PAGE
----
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Admiral Markets Review

admiral markets
Min Deposit
Min Spread
Max Leverage
Broker Trust

Table of Contents

When connecting with a broker, a trader makes sure that the brokerage firm is not scamming him for the money he has. Simple things like having one single website can be enough to indicate that the broker is legitimate. Several things, like having multiple websites, divided based on location, indicate something else. The broker Admiral Markets claims that it has been providing reliability for more than 15 years, but we highly doubt that the following reasons support the cause of suspicion. 

Admiral Markets mentions that it has been regulated with multiple regulatory authorities, but the truth is, each branch of the broker is regulated by a local regulatory authority. The broker gives no information about the regulation of the firm as a whole. The broker nowhere forgets to mention that it’s divided into three separate firms.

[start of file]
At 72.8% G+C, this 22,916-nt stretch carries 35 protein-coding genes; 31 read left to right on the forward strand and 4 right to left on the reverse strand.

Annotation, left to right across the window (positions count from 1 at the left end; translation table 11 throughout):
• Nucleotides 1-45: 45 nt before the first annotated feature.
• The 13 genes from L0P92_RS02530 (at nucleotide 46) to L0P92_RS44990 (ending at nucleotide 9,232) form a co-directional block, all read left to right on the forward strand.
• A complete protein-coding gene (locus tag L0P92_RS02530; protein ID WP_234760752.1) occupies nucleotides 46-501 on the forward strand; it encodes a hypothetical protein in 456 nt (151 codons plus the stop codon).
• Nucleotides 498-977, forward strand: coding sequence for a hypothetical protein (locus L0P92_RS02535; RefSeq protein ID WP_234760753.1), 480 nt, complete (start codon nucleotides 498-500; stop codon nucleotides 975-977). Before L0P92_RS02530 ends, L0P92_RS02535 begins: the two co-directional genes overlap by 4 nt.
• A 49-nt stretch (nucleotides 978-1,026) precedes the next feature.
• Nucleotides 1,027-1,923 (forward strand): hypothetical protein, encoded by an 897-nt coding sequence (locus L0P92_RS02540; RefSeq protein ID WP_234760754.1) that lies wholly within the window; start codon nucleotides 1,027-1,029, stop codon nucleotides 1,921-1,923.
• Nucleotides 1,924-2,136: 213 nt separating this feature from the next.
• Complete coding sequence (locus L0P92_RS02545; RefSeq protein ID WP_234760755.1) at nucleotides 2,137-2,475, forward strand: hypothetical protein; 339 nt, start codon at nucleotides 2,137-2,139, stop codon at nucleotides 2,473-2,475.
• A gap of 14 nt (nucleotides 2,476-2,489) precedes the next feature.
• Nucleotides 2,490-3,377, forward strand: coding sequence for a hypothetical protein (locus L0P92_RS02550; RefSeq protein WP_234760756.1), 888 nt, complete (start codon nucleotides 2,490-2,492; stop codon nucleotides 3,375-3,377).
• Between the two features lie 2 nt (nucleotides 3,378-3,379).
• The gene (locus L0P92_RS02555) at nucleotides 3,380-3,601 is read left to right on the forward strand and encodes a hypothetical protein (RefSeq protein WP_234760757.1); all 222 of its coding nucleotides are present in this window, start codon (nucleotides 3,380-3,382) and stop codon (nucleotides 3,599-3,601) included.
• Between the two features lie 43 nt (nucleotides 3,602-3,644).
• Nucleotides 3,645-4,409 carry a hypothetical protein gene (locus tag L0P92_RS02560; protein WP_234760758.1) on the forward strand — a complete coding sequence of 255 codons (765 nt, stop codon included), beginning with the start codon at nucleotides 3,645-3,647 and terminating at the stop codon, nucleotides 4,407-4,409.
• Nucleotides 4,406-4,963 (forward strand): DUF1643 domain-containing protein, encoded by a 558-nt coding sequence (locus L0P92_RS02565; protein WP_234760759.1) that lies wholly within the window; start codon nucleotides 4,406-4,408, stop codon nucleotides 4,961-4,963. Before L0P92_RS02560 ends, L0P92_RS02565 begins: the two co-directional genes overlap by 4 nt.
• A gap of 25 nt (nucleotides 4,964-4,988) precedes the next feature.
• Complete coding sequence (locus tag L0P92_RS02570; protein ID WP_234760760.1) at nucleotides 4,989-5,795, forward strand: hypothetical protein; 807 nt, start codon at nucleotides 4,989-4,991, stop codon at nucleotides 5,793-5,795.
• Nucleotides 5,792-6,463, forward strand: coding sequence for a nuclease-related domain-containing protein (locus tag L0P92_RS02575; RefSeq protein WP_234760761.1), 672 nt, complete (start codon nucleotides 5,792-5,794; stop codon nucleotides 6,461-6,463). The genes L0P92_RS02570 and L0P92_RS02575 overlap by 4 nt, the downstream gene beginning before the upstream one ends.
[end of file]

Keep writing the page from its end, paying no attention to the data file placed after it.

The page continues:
Since the broker is divided into three separate groups, it must be having a third party liquidity provider, but it is nowhere to be seen. Thus, it creates serious doubts. 

Such divisions in business suggest some intrinsic non-balance situation and at the same time also suggest that while a trader might be looking for some opportunities at his bonafide location and the broker might be providing it somewhere else.

Account types:

The broker provides unappealing content on its home page which redirects to the same register with us page, each time a trader wants to look at something new.

The broker claims that it is easy to trade, and makes it difficult for traders. Hence, disregarding the nature of the operating system. The trades willfully move further to understand what is it all about and before they know it, the broker wants them registered.